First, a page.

You’ll also find notes on locations, including some historical data on the missile and missile silo seen in the film.
Finally, you’ll be let in on some in-jokes (apparently, the Millenium Falcon is in one of the space battle scenes) and continuity errors (morphing phaser rifles, etc).
Special Features, Disc Two
The special features on Disc Two are not anamorphic.
Disc Two Main Menu
Making First Contact (20:18)
Most of the cast and Rick Berman talk about giving the directing reigns to first time director Jonathan Frakes. Though Frakes had directed some television episodes, helming a major motion picture is an entirely different class. Each person heaps praise onto Frakes, calling him a great talent behind the camera.
Cast members talk about their sense of “family,” and how they felt about working with one another again. Comments about maintaining Gene Roddenberry’s vision are also made.
This is not an in-depth “behind the scenes” piece. The segment includes comments from: Rick Berman, Jonathan Frakes, Patrick Stewart, Gates McFadden, Mirina Sirtis, Michael Dorn, Brent Spiner, LeVar Burton, Alfre Woodard and Alice Krige.
The Art of First Contact (16:34)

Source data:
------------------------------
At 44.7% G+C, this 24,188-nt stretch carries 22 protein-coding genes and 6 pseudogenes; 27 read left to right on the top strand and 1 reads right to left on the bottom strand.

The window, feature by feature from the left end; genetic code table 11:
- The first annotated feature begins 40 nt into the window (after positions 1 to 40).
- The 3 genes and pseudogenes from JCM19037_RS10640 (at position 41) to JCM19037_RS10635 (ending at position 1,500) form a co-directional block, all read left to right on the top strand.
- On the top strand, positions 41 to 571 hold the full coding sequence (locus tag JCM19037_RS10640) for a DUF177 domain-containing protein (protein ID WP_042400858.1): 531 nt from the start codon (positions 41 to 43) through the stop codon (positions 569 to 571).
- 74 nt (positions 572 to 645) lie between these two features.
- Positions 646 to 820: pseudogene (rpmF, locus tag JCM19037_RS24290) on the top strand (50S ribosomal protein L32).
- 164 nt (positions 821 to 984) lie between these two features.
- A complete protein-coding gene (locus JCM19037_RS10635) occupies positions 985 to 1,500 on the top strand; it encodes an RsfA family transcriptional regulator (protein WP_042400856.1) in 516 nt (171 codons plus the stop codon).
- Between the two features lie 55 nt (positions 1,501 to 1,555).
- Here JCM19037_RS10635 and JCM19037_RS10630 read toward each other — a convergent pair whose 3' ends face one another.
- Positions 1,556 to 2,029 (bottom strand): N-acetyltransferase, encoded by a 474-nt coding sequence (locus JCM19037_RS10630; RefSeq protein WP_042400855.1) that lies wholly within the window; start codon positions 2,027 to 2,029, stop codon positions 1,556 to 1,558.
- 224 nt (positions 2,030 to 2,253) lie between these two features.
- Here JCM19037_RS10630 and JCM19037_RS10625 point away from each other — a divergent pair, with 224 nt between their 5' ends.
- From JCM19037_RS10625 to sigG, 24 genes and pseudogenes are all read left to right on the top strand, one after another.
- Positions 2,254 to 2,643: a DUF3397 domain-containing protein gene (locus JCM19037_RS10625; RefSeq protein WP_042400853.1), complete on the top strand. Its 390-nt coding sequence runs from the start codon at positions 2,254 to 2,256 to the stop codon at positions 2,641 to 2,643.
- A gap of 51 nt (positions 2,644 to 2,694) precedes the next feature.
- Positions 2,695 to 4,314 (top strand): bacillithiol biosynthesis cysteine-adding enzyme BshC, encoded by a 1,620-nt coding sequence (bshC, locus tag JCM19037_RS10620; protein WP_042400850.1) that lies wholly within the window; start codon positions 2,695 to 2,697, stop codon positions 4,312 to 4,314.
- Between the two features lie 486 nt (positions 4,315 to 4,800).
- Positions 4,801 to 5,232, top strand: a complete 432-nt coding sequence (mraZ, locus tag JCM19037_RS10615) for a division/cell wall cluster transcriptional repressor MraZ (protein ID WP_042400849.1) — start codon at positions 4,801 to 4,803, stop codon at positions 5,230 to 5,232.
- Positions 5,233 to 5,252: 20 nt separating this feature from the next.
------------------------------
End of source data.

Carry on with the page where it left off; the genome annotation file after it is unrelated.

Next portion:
Illustrator John Eaves introduces this segment on art direction, which begins with the exhibition of several concept drawings, set to music.
Eaves then talks about the building of ship models for the series, and we see shots of the build in progress. It is mentioned that First Contact was a turning point in the Star Trek franchise, where they began to go with computer generated models - but actual models were also used in this film.
Next, Eaves brings us back to the design phase for the Enterprise E, describing the process of coming up with a fresh, bold look for the new starship. 30 - 40 designs were drawn before the final ship was decided upon, and we see some of the early sketches here.
Next, Eaves walks us through multiple concept designs for the major battle scene at the start of the film, the battle scarring of the Defiant, and the modification of a Titan missile to play the part of the Phoenix. Finally, there is discussion and some early sketches of the Vulcan ship design.
While this featurette does show some model design and preproduction footage, this is primarily about design and not construction. There are many interesting concept drawings seen here.
The Story (15:29)